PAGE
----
The letter, like one sent in a bottle, crossed an ocean and ended up at a Kmart store in Portland, Ore.
Julie Keith, a 42-year-old charity worker, found it in a box of Halloween decoration she had bought.
The handwritten letter was folded in four and slipped between two styrofoam headstones. The whole package was sealed in cellophane.
The author of the letter, expressing himself in broken English and in Chinese, asks whoever finds it to "kindly resend this to the World Human Right Organization."
The letter says these decorations were produced in a labour camp located in the city of Shenyang, in northeast China.
"People who work here have to work 15 hours a day, without Saturday, Sunday breaks and any holidays, otherwise they will suffer torturement, beat and rude remark."
In his plea for help, the author added that workers are paid 10 yuan a month, not even $2.
Julie Keith handed in the letter to U.S. authorities, who are trying to confirm its authenticity.
It is illegal to import goods in the United States – and in Canada — that were produced under torture or forced labour.
The story of the letter made the news briefly in the sleepy days between Christmas and New Year.
In early January, however, hope of change emerged from China.
Laojiao: re-education through labour
On January 7, Meng Jianzhu, the head of the political and legal committee of the Chinese Communist Party, announced that the government would "stop using" the system of "re-education through labour" by the end of 2013.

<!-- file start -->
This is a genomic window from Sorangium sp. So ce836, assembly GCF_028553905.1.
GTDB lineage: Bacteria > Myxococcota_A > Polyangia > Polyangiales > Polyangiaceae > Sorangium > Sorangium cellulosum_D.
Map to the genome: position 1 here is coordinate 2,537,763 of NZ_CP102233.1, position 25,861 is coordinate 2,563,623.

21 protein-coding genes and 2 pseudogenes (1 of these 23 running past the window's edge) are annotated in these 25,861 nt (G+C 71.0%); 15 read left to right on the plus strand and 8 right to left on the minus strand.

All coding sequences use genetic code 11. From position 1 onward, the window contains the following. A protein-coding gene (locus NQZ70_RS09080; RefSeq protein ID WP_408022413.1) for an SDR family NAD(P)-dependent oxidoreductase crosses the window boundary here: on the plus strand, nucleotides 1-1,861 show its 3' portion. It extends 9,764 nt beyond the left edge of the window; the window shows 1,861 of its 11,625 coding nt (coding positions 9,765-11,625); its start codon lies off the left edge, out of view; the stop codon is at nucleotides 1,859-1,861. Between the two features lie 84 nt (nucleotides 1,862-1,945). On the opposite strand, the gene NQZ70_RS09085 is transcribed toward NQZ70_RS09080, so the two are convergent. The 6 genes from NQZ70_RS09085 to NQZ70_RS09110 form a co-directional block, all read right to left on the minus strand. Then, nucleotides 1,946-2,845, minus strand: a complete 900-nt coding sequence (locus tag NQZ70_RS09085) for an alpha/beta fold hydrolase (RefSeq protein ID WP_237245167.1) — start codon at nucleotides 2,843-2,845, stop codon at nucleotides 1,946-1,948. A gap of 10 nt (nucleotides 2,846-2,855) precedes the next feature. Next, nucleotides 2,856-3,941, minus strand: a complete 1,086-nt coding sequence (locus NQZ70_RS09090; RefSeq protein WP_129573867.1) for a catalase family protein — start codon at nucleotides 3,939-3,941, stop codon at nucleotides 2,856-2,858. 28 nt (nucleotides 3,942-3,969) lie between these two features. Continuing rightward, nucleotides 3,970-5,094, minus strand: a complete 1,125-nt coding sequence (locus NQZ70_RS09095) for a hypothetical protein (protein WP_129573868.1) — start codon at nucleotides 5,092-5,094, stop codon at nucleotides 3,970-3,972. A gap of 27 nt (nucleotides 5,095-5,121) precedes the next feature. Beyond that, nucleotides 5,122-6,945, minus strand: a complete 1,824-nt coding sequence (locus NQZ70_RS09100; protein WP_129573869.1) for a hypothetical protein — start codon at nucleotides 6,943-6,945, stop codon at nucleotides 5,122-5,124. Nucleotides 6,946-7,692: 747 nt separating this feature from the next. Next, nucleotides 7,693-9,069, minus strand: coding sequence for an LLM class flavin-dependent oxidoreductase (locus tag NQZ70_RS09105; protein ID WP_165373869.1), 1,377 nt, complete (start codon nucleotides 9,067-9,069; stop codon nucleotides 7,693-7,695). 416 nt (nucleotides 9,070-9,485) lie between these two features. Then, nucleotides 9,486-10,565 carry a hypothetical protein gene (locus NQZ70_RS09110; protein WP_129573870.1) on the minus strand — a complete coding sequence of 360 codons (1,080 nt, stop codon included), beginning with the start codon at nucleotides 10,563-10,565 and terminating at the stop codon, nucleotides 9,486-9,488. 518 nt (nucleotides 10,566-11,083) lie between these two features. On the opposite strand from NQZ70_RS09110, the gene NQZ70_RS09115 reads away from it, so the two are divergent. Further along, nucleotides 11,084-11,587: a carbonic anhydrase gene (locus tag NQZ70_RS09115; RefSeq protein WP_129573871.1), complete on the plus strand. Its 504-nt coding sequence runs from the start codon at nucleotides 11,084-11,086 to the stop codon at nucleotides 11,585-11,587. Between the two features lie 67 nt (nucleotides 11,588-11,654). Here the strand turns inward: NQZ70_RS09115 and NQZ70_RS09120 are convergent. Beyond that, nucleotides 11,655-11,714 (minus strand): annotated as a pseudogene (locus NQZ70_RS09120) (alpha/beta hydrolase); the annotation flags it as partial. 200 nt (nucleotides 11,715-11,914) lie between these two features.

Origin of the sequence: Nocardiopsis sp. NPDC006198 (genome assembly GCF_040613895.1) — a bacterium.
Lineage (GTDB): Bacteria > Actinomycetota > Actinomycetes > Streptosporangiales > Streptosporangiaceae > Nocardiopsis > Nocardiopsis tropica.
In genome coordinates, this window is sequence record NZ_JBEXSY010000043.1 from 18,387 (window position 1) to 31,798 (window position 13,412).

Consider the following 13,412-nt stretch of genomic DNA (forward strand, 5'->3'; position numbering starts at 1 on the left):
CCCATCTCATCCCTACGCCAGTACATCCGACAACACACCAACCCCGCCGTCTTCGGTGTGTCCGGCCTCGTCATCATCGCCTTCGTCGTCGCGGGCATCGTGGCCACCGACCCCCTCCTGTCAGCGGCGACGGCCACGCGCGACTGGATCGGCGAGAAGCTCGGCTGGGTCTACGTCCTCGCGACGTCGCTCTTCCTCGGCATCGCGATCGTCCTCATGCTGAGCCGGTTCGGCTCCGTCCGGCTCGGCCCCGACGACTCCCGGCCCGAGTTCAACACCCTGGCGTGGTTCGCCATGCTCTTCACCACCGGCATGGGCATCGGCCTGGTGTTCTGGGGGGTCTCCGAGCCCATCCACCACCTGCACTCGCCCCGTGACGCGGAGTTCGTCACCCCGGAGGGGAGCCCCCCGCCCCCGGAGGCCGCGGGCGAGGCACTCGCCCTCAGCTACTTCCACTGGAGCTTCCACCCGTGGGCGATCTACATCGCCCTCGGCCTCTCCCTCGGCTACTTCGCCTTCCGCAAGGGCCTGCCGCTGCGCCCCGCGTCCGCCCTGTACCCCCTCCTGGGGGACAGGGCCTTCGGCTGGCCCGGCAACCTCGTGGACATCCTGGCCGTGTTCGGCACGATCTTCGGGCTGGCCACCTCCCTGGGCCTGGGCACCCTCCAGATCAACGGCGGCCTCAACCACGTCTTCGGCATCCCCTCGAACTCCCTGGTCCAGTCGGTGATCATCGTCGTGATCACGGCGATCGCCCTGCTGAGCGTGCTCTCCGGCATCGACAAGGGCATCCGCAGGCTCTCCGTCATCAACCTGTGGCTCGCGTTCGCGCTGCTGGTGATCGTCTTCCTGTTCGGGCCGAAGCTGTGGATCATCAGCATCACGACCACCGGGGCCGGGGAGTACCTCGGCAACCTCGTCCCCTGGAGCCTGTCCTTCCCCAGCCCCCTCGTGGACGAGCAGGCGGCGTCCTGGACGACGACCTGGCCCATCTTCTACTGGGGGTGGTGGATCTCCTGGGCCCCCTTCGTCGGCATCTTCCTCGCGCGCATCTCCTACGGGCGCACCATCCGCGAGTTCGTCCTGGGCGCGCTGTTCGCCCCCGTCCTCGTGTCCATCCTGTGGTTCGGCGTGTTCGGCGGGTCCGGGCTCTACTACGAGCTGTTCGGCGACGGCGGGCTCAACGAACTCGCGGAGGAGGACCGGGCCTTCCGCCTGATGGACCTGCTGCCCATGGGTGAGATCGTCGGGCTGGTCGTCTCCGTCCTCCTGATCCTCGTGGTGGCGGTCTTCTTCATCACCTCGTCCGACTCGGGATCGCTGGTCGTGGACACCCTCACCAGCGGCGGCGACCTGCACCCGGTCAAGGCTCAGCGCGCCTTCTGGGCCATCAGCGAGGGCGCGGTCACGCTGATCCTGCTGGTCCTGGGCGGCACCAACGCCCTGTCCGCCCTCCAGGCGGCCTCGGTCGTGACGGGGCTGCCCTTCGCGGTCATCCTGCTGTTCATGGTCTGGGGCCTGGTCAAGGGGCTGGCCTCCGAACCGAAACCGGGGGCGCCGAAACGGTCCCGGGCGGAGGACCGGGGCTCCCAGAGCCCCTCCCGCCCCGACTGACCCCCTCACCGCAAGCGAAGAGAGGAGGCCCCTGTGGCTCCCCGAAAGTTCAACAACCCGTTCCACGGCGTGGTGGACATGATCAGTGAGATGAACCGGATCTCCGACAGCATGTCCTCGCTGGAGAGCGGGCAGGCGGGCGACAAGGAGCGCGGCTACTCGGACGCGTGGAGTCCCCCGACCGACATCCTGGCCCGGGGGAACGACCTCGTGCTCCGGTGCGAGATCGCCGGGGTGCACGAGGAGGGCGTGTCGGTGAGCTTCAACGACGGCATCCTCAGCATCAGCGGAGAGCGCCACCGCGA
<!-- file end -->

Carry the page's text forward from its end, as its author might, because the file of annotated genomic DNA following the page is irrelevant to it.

Inspired by the gulag of the Soviet Union, this system was introduced in China in the 1950s.
It’s highly controversial because it enables authorities to detain people for up to four years, without ever giving them a court hearing. Today, the laojiao, as it is called in Chinese, consists of a network of roughly 350 camps. The government claims 160,000 people are locked up in these camps, but human rights groups believe the number to be much higher.
'The laojiao system violates the Chinese constitution and legislation. The problem is: if they abolish it, what will come after? Will they simply replace it with a new system?'—Hua Chunhui, labour camp worker
However, the joy surrounding the news that the system may be abolished was short-lived.
The original articles, even those from state-run media, quickly disappeared from the internet.
Xinhua, the official Chinese news agency, published a watered down version, claiming that Meng Jianzhu had said the government would "advance reforms" of the re-education through labour system.
Watching this unfold from their home in Nanjing, in southern China, Wang Yi and her husband, Hua Chunhui, weren’t reassured.
Both of them have been locked up separately in labour camps because of things they had written on Twitter. They’ve heard the call of reform for years and to them, it doesn’t sound quite right.
Hua Chunhui told us, "The laojiao system violates the Chinese constitution and legislation. The problem is: if they abolish it, what will come after? Will they simply replace it with a new system?"
His question is legitimate. Defenders of the system claim it is essential to maintain social stability. So, could the government really do without such a practical way of temporarily silencing people?
And when you add to that the economic incentive: a workforce producing goods for free, meaning some people in the system are greatly profiting from it, the perspective of completely abolishing laojiao seems ever more distant.